With spring comes the need for new sandals for the ever growing tiny feet. Geekbaby, now walking sturdily, needed his first pair of "real shoes", and Geekygirl has been looking a bit odd in boots with shorts, and is not allowed to wear her Crocs to school (the playground bark gets inside them), so needs some sandals.
Nordstrom is our store of choice for kids shoes. the kind assistants, the broad choice of brands, and of course the fish tank make it unbeatable.
Geekygirl is turning into a bit of a shoe maven. And who can blame her, really. Shoes are so satisfying, such a reflection of personality, they are a fetish of mine, even though my tastes have been sobered in recent years. Even before I had or even contemplated children, though, I was drawn to children's shoes, so cute and colourful and delightfully small.
So our excited girl ran over to the shoe displays, and I directed her to the table of shoes in her size range. I picked out a sturdy black soled purple Keene brand shoe and a slightly girlier but sensible looking pink Ecco sandal. I looked over at my daughter and saw her mesmerized by the sight of another sandal. A metallic pink one by Lellikelly, encrusted with sequined flowers, resembling more a mermaid's jeweled comb than a piece of footwear. "Mummy these ones are so beautiful" she said. And I couldn't disagree, they were indeed adorable. Whoever designs these things has got inside the mind of a three year old girl, for sure!
So we asked for the three shoes in her size. The funky clunky Keene ones seemed to fit quite well, and Geekygirl did a few laps of the store, but only under protest, declaring "these ones are not comfortable". Next we tried the sparkly ones, and before they had even touched her foot she declared "these ones are really comfortable, Mummy". A run about confirmed her hopes, the shoes seemed to fit well. "I want these ones please, the other ones are not comfortable" she said.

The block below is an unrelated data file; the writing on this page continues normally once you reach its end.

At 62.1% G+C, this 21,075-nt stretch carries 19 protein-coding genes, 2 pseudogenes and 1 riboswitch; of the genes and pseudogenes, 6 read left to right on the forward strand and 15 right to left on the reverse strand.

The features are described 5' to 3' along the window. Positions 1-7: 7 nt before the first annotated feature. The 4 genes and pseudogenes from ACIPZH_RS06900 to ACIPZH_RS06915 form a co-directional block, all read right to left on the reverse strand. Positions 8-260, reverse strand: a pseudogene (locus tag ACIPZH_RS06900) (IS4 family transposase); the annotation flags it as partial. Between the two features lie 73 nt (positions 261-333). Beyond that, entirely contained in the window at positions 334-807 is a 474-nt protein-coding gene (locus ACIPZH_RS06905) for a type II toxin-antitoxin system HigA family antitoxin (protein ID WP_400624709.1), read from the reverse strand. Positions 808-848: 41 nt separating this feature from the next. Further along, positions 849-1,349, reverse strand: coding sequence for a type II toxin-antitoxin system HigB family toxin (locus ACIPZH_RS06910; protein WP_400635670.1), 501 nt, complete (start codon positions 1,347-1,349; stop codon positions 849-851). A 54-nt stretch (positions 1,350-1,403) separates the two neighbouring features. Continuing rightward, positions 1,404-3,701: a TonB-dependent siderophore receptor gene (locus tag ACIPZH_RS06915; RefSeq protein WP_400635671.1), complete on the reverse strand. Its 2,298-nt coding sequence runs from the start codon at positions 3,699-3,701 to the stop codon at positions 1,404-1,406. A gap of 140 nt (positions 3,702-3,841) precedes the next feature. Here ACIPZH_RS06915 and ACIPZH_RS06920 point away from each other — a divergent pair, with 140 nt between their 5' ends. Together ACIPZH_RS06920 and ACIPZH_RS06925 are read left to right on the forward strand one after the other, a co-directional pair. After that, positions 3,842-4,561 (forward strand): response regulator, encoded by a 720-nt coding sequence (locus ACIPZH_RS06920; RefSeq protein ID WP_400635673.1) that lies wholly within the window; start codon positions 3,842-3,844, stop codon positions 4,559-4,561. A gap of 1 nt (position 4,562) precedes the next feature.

The funny thing about the cognitive skills of a three year old, is that though they can use words to get their own way, and even tell lies, they are easily caught out.
I asked my daughter "Are the purple ones really not comfortable, or are you just pretending that they are not comfortable so that we will buy you the sparkly ones?"
Without hesitation she replied "I'm just saying that they are not comfortable because I want the sparkly ones"
I'm hoping that this little girl who will only wear one brand of underpants because all the others are "scratchy" is not yet capable of saying that a beautiful shoe is comfortable when it actually feels like pincers clawing at her toes. I think that denial probably kicks in during the teen years, evidenced by my deformed feet, for years squashed into shoes I bought back when my priority for shoe buying was a cute, fashionable shoe off the sale rack, not a shoe that fitted my foot.
She skipped around the store, so pleased with how her feet looked. "My friends have these" she declared. Can we really be dealing with peer pressure already?!
We hesitated. Her desire for these shoes was so tangible, but I had not really intended to buy her something so frivolous looking. This was a dilemma that touched me deeply. Their is nothing more poignant to my mind than a little girl being asked to take home a comfortable practical pair of shoes when she really really wants that ones that make her look like a princess. The sales assistant jumped in to help (help my daughter, that is) by pointing out the sturdy rubber soles and strong leather straps of the mermaid shoes.
I considered buying her two pairs, but then realized that actually getting her to wear anything other than the sparkly ones would require the kind of diplomacy I'm just not capable of every morning. So we bought them. Geekygirl wore them home with delight. And I have to admit, they really do look adorable.